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Morris Twins Rounding off Roosters Family Connection

Entering their fifteenth and sixteenth seasons in the NRL respectively, Josh and Brett Morris are primed to leave a lasting legacy in the Tricolours just as their father did. 

With nearly 600 combined first-grade matches, over 30 appearances for NSW and 20 appearances for Australia with over 300 tries scored in the NRL, the Morris brothers have dominated the Rugby League world for the best part of the last decade and a half.

Despite being at the tail-end of their careers, the inseparable brothers say they are ready to rip into the new season in the Red, White and Blue. 

"I've really enjoyed my time here, it's been the most enjoyable couple years of my footy career," Brett said.

Josh Morris | 300 Games of Brilliance

"As you get older you do enjoy things a little bit more, I know it's closer to the end than the start.

"The Club is great. It's without a doubt the best I've been at; the players, the coaching staff and everybody involved makes it a special place, and it's very easy to show up to work every day.

“It’s awesome," Josh added. 

"Obviously, it’s a pretty special thing to have another sibling in the NRL, but to be in the same side as him, it’s something we enjoy. We enjoying coming to training together and playing alongside each other on the weekend.

“We’re living the dream.”

It's a Club with a great history and tradition, and it's great to have a number of family members' names on the books as well.

Josh Morris Roosters Centre

Well before the fleet-footed duo were tearing up defences on the field, their father Steve 'Slippery' Morris was dazzling defences the 1980s with St. George before finishing his career in a three-year stint with Easts. 

In what seemed to be an inevitable career move, his two sons have now found themselves mirroring his move to Bondi. 

“There’s a bit of synergy there with us starting at the Dragons and finishing up at the Roosters. Rugby League has a funny way of creating stories like that," Josh explained.

"We’re all proud to have represented this Club.

"It's a Club with a great history and tradition, and it's great to have a number of family members' names on the books as well."

"I know dad enjoyed his time here as well. He had a bit of success as the '87 Winger of the Year while he was playing here," said Brett.

"It's been pretty interesting to somehow find ourselves playing at similar clubs, obviously finishing up our careers with the Roosters.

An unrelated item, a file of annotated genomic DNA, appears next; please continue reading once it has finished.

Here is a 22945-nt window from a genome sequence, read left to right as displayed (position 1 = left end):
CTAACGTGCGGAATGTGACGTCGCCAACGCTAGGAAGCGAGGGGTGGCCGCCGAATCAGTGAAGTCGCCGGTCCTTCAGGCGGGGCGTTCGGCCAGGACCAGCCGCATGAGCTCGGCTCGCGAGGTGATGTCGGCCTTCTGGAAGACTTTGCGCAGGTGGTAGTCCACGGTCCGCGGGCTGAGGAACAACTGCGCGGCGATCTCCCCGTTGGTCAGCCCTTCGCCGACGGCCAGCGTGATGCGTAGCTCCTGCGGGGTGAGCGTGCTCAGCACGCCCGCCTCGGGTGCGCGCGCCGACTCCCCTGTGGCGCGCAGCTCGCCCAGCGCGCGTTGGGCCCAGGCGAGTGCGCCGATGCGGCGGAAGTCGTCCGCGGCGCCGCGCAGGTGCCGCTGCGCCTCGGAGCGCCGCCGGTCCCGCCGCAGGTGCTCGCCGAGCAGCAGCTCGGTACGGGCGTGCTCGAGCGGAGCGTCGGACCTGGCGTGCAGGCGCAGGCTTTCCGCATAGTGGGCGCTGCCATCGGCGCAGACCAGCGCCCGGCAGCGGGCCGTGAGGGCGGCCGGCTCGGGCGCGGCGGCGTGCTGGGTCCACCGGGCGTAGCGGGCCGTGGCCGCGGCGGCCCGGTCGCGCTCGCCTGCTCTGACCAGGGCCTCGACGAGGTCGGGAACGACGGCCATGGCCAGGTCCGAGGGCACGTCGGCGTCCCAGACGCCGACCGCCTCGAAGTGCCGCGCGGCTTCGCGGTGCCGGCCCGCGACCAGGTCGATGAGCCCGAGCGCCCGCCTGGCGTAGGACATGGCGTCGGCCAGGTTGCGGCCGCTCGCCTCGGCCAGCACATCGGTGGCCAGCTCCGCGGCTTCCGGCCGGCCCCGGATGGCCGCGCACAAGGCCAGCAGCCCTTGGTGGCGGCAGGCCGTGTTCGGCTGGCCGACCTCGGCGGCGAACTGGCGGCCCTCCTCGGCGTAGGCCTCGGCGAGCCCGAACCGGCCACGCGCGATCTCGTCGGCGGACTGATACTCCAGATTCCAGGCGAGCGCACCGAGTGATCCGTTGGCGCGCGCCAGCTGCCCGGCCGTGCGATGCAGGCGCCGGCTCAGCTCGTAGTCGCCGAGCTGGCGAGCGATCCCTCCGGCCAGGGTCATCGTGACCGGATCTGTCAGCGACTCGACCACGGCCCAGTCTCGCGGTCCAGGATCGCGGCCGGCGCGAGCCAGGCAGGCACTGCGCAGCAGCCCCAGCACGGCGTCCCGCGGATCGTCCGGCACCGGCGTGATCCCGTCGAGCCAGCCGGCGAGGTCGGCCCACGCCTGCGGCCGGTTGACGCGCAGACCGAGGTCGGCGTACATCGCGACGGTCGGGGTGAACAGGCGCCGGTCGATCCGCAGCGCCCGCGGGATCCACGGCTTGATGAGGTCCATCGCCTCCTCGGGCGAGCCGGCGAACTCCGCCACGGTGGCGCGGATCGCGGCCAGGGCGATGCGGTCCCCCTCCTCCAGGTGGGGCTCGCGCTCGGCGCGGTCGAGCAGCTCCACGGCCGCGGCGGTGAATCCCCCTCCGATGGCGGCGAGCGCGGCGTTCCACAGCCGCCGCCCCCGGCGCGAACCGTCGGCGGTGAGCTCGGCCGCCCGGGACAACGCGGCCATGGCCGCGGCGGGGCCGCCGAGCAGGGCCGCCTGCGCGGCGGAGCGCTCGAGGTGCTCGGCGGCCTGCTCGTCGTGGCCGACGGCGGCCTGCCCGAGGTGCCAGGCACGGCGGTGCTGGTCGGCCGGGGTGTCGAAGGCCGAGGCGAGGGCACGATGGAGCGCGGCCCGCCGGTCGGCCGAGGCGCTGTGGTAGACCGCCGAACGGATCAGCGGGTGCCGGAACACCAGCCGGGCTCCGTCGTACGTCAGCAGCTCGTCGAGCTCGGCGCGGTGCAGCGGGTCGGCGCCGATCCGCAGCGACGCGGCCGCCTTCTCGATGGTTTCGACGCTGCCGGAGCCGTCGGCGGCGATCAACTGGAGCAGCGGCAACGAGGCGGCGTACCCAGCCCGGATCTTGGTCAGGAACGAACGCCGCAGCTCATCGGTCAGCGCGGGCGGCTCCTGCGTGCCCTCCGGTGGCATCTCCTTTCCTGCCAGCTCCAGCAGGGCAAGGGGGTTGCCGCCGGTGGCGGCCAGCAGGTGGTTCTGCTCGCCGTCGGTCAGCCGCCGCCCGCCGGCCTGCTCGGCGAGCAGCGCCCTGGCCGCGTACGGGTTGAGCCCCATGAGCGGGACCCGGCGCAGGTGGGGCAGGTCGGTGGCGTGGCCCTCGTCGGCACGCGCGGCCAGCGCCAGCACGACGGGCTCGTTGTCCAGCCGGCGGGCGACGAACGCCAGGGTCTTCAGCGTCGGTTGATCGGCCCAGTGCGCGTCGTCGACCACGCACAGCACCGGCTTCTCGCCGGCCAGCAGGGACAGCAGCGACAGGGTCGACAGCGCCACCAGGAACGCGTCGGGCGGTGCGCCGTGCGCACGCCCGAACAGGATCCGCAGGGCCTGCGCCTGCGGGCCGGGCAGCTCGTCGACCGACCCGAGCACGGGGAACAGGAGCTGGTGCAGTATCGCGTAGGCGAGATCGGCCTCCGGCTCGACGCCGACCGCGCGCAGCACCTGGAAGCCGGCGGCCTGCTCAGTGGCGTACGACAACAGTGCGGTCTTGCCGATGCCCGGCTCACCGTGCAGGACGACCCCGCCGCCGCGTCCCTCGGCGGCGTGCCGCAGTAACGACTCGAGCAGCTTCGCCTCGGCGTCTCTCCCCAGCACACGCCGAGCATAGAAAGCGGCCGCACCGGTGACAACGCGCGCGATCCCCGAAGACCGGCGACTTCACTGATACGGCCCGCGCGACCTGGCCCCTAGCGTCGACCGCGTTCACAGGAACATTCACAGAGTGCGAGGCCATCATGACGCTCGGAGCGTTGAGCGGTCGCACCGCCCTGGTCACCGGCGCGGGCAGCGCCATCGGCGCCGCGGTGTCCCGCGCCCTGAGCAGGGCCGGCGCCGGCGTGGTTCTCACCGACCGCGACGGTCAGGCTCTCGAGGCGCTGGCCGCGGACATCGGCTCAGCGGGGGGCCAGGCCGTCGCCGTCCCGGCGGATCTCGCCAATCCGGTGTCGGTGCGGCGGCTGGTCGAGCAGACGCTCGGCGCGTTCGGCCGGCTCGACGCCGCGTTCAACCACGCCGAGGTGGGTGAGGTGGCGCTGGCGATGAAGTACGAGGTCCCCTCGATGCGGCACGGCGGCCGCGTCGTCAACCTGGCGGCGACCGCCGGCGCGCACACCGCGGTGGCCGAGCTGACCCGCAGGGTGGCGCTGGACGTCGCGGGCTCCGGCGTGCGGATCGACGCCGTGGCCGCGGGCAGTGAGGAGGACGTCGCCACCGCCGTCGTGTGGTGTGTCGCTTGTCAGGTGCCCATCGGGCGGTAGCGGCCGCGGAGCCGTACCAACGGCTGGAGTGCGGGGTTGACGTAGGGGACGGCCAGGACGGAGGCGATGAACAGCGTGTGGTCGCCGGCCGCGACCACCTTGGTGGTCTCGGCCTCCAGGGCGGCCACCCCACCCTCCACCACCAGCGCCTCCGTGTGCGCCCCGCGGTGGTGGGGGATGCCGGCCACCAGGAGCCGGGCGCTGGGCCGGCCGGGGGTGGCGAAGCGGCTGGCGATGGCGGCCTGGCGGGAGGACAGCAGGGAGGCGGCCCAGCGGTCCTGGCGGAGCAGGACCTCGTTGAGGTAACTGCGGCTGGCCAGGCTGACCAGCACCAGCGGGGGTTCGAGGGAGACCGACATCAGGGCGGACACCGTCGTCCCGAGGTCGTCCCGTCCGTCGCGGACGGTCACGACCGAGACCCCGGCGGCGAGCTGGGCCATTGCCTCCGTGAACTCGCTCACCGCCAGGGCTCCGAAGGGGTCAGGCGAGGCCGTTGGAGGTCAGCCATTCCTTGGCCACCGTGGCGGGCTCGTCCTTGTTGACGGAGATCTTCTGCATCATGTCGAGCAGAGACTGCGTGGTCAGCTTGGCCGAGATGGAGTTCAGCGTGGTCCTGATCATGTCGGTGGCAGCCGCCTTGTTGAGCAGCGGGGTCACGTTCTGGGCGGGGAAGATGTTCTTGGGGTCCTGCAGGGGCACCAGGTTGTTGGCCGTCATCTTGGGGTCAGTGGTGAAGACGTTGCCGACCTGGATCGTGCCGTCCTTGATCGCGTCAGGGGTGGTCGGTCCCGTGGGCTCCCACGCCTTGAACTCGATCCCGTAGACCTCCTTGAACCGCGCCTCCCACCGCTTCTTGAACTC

"It's pretty ironic but it's pretty special as well."

Brett Morris 2020 Tries

After spending the formative years of their careers together at the Dragons, season 2009 saw Josh make the move to Belmore in search of a starting position, with Brett following him in 2015.

With more time spent apart in 2019, the brothers reunited in early 2020, with Brett bringing Josh across to the Club, a move which both say are glad to have eventuated. 

And now with three Morris' having worn the famous Red, White and Blue, the siblings are happy to be back playing alongside one another, even if there are still some disagreements between the two.

"We've been playing Rugby League since we were four years old. It's all we've ever known and a lot of the time we've done it together," Brett said. 

"He (Josh) brings a lot of experience, he's a quality centre and you know what you're gonna get week-in-week out from him. He's got a lot of knowledge to help the young guys there, especially some of the young outside backs.

The Club is great. It's without a doubt the best I've been at; the players, the coaching staff and everybody involved makes it a special place, and it's very easy to show up to work every day.

Brett Morris Roosters Winger

"He's really enjoyed his time here so far, he was a bit jealous of me telling him how good the Club was and he wanted to see for himself what it was like.

"Sometimes he can be a bit annoying because he talks too much, but I don't think he's looked back since being here."

As for his brother's back-handed compliment, Josh had a reasonable explanation for his vocal presence around the squad. 

“I do all the talking for him because he’s socially awkward," he laughed.

"He’s not that good at being social around people so I do all the talking for him. That’s why I talk so much.”